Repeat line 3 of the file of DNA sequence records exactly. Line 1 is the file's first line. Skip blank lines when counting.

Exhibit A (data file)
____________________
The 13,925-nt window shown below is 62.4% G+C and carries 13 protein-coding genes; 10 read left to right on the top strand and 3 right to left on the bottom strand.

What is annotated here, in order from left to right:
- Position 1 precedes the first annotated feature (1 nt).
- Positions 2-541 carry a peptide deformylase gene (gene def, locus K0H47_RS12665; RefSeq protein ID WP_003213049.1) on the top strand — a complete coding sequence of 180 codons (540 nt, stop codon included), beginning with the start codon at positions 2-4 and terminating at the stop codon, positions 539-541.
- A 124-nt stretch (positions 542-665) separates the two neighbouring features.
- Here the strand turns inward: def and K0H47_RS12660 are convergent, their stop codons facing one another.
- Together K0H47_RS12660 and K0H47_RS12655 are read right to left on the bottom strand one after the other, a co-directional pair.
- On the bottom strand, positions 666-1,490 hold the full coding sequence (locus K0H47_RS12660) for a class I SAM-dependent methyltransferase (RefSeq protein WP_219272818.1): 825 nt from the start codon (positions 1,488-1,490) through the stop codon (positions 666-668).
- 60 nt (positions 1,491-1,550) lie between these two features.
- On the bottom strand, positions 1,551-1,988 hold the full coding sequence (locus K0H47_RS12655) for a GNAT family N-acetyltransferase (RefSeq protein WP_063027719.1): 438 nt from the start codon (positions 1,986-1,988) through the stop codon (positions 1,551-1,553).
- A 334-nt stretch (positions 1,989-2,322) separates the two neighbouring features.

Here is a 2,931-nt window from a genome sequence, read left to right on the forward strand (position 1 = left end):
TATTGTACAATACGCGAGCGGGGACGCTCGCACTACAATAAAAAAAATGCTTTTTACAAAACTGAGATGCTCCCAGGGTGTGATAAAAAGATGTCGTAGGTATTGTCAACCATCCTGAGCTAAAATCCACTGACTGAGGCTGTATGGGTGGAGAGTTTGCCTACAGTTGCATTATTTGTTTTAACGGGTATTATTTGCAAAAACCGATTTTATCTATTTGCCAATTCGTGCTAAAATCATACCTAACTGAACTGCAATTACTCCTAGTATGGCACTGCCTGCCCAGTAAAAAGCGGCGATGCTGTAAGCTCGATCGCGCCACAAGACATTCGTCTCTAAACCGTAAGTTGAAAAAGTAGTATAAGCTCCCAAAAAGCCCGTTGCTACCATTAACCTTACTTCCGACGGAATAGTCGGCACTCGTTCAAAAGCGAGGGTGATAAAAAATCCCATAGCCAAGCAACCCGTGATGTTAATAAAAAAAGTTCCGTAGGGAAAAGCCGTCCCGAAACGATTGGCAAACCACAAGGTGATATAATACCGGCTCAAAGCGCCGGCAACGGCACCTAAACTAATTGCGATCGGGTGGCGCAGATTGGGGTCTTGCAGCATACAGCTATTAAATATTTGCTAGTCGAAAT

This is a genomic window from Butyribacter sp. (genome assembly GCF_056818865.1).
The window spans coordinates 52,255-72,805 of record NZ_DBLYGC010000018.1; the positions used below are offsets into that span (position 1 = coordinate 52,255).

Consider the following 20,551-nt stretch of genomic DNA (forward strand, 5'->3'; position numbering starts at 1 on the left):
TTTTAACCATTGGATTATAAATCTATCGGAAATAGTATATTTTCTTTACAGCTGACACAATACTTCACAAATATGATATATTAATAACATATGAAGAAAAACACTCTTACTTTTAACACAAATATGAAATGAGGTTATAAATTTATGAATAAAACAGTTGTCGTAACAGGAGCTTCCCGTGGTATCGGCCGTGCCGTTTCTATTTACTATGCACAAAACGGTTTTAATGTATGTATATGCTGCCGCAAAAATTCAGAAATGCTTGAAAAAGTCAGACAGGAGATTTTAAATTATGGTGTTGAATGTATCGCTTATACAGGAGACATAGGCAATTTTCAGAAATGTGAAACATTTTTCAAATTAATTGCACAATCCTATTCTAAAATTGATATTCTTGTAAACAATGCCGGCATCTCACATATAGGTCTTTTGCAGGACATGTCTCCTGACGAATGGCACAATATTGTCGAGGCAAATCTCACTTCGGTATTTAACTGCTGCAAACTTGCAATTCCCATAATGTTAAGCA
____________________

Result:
- Position 1 precedes the first annotated feature (1 nt).